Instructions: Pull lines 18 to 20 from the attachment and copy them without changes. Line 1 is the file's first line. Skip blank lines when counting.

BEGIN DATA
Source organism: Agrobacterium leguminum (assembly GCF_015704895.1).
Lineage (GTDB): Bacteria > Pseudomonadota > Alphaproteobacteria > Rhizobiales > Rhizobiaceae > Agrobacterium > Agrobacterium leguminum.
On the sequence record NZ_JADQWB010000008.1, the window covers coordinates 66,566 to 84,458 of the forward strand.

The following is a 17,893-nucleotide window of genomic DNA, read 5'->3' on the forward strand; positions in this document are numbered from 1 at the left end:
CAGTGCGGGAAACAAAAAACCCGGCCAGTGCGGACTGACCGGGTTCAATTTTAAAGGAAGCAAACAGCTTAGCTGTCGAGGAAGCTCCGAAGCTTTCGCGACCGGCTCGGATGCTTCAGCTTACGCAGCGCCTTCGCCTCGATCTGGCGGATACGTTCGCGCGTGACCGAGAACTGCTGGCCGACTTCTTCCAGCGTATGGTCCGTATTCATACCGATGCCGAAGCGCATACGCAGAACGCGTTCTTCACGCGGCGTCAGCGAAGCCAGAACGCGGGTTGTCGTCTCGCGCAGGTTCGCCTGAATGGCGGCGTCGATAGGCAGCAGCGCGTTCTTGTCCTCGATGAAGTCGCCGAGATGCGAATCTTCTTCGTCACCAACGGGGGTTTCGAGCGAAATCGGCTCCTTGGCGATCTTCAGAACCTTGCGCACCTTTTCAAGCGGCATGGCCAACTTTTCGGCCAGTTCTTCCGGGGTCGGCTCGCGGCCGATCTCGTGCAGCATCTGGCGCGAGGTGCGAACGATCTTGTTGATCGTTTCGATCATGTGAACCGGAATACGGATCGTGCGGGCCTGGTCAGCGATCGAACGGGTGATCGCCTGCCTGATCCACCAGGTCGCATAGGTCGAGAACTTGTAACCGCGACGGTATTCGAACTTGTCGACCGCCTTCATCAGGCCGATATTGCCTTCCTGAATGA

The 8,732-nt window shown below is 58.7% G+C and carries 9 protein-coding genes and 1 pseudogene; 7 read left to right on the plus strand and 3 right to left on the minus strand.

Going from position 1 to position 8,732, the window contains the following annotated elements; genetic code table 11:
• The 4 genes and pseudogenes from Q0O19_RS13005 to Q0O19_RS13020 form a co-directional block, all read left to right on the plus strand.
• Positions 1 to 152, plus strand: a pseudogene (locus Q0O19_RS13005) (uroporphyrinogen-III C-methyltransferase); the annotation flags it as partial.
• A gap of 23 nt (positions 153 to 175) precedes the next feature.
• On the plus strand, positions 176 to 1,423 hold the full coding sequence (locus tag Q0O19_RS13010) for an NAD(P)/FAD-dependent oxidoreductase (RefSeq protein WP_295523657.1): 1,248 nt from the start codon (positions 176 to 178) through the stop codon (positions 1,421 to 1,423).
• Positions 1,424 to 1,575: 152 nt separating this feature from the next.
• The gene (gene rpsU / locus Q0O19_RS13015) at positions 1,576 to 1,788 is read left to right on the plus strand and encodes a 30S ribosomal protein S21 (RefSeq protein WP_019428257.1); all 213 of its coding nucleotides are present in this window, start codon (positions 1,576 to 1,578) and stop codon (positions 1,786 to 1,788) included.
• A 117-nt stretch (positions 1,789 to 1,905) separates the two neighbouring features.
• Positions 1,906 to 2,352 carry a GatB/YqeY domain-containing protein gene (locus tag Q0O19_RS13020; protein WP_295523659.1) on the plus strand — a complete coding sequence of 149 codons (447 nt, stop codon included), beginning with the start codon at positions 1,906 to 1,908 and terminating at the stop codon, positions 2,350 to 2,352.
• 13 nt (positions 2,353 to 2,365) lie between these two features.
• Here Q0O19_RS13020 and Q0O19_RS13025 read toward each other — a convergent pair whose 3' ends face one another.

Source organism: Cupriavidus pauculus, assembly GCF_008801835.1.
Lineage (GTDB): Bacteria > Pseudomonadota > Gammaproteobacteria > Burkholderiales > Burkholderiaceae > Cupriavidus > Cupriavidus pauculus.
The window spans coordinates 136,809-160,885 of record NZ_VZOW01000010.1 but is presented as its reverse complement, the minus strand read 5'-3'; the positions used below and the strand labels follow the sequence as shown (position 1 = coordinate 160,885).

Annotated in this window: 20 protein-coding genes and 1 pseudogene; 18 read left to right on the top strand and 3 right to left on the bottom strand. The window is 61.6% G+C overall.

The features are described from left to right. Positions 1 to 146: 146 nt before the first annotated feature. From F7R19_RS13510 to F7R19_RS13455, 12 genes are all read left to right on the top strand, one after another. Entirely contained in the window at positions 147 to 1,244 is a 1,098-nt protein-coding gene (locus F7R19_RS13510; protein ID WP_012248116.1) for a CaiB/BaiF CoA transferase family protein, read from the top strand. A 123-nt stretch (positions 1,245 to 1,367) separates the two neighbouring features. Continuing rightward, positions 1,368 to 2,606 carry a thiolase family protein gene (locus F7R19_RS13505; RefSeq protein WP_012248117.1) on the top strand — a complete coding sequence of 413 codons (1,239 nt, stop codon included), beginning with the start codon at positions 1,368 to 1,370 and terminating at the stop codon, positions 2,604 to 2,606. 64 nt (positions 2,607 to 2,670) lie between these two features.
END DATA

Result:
Source organism: Cupriavidus pauculus, assembly GCF_008801835.1.
Lineage (GTDB): Bacteria > Pseudomonadota > Gammaproteobacteria > Burkholderiales > Burkholderiaceae > Cupriavidus > Cupriavidus pauculus.
The window spans coordinates 136,809-160,885 of record NZ_VZOW01000010.1 but is presented as its reverse complement, the minus strand read 5'-3'; the positions used below and the strand labels follow the sequence as shown (position 1 = coordinate 160,885).